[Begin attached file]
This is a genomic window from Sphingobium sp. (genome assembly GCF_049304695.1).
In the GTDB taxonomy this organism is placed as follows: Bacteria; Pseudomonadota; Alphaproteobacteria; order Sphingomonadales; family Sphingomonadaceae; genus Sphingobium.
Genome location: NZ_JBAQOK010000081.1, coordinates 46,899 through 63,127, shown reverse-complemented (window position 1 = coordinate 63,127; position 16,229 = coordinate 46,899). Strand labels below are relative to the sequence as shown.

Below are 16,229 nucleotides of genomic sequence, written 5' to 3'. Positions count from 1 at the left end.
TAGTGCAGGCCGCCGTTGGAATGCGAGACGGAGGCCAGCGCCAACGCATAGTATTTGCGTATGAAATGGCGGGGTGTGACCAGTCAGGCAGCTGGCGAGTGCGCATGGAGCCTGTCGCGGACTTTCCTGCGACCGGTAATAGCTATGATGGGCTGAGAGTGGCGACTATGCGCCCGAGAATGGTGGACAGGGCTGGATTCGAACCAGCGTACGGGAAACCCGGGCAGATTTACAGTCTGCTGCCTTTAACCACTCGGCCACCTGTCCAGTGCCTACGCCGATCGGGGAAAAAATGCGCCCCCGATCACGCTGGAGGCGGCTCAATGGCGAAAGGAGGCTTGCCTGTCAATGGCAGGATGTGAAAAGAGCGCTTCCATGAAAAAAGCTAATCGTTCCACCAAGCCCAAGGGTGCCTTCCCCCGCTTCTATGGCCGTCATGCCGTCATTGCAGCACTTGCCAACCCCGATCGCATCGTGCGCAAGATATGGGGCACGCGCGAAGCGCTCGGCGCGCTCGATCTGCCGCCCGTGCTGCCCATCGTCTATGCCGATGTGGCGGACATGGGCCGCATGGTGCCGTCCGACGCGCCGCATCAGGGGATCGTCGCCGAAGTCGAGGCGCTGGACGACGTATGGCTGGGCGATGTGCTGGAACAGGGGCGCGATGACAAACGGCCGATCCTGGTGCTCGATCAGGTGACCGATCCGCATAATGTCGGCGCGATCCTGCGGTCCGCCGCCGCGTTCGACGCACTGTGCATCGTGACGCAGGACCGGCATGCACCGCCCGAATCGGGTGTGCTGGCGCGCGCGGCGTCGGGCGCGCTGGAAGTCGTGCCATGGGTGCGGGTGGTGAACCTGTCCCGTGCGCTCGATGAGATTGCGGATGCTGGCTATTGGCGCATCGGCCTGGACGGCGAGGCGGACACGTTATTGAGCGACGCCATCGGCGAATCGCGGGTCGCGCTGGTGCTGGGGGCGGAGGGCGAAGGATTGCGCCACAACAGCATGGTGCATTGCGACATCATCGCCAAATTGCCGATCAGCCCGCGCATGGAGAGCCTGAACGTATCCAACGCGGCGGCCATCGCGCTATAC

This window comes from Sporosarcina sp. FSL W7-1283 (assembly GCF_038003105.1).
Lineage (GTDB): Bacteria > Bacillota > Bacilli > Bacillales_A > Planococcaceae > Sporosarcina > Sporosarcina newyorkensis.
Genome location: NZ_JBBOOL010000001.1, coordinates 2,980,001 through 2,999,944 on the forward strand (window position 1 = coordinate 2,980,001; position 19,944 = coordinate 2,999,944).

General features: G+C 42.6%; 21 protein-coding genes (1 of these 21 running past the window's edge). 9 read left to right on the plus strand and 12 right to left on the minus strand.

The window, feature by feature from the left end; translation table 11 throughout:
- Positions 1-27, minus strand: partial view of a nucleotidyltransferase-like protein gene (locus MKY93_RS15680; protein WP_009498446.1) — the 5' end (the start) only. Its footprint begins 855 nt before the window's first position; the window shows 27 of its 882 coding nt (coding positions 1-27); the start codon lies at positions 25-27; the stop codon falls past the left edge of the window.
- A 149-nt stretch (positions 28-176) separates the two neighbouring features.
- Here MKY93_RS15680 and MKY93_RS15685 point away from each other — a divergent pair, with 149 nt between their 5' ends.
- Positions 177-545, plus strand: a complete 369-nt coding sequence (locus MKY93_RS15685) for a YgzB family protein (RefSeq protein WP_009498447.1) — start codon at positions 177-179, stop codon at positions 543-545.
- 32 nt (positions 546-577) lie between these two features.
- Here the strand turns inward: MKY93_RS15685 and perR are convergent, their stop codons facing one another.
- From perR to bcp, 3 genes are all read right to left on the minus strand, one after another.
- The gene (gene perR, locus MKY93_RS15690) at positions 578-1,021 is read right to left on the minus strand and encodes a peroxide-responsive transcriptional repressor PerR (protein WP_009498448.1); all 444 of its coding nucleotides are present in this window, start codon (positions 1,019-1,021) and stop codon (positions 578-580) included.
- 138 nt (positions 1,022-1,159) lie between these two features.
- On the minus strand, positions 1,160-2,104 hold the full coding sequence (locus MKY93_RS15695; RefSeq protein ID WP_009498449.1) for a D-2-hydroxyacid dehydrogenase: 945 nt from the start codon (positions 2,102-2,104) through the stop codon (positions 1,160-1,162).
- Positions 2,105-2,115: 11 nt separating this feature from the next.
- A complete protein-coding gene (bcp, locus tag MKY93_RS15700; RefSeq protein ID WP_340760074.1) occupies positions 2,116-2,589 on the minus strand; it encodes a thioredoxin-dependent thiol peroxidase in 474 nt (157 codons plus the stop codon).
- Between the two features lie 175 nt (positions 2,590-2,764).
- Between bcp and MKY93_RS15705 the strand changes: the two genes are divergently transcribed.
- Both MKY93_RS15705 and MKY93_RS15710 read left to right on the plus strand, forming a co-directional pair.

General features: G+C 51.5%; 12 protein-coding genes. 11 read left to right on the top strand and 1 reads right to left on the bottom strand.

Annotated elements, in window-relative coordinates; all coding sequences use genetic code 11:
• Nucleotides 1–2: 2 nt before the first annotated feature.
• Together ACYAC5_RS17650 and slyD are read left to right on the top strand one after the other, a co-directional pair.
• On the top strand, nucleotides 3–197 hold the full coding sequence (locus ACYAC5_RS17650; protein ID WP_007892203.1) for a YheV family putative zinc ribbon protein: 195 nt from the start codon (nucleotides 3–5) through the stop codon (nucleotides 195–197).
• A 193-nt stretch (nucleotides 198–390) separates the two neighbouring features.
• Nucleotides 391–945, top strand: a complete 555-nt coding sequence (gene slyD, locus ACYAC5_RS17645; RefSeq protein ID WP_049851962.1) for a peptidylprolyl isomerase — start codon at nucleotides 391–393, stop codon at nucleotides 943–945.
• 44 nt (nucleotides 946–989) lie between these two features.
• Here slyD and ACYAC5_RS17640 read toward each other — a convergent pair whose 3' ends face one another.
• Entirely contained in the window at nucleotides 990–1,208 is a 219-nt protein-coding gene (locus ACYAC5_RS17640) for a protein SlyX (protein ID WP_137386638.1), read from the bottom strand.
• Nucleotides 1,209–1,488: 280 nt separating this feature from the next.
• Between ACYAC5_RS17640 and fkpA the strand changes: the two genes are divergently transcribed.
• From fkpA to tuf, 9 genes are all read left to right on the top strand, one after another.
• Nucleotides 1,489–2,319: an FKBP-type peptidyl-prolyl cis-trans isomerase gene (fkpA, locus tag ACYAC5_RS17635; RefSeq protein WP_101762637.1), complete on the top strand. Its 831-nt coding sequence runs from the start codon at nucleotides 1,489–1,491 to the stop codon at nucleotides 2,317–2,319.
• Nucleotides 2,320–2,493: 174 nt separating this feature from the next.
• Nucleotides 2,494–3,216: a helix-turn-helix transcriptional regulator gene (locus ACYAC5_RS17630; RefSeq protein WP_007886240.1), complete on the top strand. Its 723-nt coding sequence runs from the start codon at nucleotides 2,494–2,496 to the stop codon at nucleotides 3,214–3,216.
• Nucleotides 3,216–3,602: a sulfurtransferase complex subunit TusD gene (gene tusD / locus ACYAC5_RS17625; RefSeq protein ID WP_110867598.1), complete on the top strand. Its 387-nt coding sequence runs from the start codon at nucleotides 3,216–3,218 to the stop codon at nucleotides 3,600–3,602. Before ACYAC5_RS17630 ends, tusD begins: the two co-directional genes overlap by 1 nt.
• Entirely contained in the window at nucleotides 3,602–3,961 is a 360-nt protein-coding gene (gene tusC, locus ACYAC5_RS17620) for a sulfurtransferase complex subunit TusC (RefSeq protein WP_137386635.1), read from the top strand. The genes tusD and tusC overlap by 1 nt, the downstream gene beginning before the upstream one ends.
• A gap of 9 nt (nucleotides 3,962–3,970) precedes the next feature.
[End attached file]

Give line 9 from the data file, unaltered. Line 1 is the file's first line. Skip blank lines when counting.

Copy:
General features: G+C 42.6%; 21 protein-coding genes (1 of these 21 running past the window's edge). 9 read left to right on the plus strand and 12 right to left on the minus strand.